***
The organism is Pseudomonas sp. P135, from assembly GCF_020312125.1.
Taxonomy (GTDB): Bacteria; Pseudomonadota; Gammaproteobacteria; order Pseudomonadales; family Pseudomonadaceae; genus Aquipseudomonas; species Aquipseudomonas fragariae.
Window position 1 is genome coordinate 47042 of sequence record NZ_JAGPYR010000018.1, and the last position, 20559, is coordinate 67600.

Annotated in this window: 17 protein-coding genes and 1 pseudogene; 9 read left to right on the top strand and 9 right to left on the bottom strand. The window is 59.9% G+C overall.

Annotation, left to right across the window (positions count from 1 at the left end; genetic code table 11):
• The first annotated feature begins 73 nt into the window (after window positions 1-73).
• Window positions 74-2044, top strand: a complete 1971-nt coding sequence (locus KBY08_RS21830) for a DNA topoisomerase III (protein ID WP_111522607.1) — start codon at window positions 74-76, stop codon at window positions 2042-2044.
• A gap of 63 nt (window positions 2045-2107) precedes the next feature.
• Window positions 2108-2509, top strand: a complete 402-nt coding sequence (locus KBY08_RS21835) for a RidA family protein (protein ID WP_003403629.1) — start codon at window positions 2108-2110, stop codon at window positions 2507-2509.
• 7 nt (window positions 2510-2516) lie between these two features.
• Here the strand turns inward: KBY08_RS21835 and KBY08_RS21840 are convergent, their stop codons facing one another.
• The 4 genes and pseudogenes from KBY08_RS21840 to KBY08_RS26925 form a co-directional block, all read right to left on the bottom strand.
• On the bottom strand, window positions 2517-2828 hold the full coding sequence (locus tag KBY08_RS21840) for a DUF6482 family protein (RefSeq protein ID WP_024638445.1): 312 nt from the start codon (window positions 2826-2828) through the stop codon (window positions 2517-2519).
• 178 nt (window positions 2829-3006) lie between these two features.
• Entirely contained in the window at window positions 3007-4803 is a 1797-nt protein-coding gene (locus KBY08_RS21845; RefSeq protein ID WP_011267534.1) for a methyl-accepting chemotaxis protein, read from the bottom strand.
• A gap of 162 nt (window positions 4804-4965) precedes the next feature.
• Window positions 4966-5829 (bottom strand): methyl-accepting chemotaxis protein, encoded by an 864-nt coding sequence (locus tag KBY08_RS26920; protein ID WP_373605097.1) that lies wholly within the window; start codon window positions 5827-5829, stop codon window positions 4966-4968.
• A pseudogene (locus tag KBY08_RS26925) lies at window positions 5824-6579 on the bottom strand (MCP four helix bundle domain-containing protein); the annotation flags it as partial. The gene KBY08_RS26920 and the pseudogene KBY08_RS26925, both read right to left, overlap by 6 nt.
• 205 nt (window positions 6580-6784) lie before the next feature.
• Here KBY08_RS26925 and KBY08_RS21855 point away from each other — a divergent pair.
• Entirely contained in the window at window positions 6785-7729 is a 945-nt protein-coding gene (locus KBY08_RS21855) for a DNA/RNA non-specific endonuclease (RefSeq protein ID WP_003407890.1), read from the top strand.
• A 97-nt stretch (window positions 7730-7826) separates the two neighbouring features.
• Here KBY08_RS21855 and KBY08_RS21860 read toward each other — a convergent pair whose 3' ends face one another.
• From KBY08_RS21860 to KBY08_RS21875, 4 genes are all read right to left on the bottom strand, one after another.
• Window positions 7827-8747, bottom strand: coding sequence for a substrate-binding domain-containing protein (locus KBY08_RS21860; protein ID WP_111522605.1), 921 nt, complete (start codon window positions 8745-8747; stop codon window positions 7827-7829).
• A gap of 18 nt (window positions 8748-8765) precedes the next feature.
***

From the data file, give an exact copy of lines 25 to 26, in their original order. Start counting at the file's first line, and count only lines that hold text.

• Window positions 7827-8747, bottom strand: coding sequence for a substrate-binding domain-containing protein (locus KBY08_RS21860; protein ID WP_111522605.1), 921 nt, complete (start codon window positions 8745-8747; stop codon window positions 7827-7829).
• A gap of 18 nt (window positions 8748-8765) precedes the next feature.